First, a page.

Sun downing in the elderly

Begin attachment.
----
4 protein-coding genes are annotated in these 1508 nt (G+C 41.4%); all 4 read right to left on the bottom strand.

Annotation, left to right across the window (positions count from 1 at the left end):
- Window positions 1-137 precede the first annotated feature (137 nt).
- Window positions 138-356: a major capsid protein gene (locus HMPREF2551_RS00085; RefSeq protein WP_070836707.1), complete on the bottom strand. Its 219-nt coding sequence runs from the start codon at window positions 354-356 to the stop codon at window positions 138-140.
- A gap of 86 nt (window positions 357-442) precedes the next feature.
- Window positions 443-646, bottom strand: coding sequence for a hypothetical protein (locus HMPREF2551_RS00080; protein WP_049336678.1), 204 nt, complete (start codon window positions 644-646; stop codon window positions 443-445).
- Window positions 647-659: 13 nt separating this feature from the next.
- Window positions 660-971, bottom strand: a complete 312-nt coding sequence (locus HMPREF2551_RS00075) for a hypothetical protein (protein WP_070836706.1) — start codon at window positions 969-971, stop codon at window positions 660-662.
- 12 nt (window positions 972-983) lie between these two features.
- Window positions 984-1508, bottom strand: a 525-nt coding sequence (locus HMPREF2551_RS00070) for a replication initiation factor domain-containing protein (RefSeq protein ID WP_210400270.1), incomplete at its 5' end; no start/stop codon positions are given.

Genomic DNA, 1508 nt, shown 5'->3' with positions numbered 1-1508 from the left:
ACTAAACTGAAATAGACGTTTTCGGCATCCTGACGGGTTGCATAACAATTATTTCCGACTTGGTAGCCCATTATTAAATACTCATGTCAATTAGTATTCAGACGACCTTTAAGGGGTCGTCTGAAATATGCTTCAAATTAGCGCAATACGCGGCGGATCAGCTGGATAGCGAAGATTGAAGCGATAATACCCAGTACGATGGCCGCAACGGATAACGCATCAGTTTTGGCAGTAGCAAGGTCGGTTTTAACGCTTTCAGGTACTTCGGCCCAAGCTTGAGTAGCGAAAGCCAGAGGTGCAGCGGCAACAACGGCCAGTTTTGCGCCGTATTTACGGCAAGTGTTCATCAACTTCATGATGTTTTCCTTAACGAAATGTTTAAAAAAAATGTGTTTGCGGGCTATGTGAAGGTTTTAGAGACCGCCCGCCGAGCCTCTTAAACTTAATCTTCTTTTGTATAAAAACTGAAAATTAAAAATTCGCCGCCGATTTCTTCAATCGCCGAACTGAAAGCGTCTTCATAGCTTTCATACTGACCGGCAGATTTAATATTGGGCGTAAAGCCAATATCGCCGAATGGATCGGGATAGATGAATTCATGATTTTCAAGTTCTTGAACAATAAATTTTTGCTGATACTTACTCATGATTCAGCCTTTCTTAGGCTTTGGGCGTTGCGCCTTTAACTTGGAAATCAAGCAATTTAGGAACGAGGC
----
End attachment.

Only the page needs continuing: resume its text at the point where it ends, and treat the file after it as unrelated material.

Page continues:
<p>In Part I of our sundowning series, we looked at signs and symptoms that caretakers might notice in someone afflicted with sundowners &ndash; from increased evening restlessness and confusion to aggression. But how should you respond if you see those symptoms &ndash; and what could you do to better cope?</p> <p>Start with a predictable routine. Begin each day early and perform tasks at the same consistent time. This includes everything from waking to dressing, meals to baths, and winding down.</p> <p>Next, create an atmosphere that&rsquo;s calm and soothing. Keep the house at a comfortable temperature, play relaxing music, and participate in activities they enjoy. Speak and behave peacefully and low-key, instructing guests to do the same. If noise is unavoidable, guide your loved one into a quieter and more relaxing nook.</p> <p>Napping or exercise up to four hours before bedtime can increase evening restlessness, so avoid naps if possible or schedule them early in the day. Diet can also worsen sundowner symptoms, so we recommend that you limit caffeine and sweets or serve them early in the day.</p> <p>When evening rolls around, draw curtains to reduce shadows and the associated anxiety they can bring. If he or she grows restless or argumentative, respond in a calm and comforting tone. Offer reassurance with statements like &ldquo;everything is okay&rdquo; or &ldquo;everyone is safe&rdquo;. You can also gently remind them what time it is. If he or she wants to walk around or pace, keep a close and watchful eye but provide the freedom to roam. Safety precautions you might consider include door or window locks, nightlights, motion detectors, baby monitors, or door sensors.</p> <p>At Manchester Place Care Homes, we provide a safe, compassionate environment for residents with Alzheimer&rsquo;s disease or dementia who are struggling with sundowning. We care for your loved ones as if they were our own. Contact us to learn about our professional around-the-clock care.</p>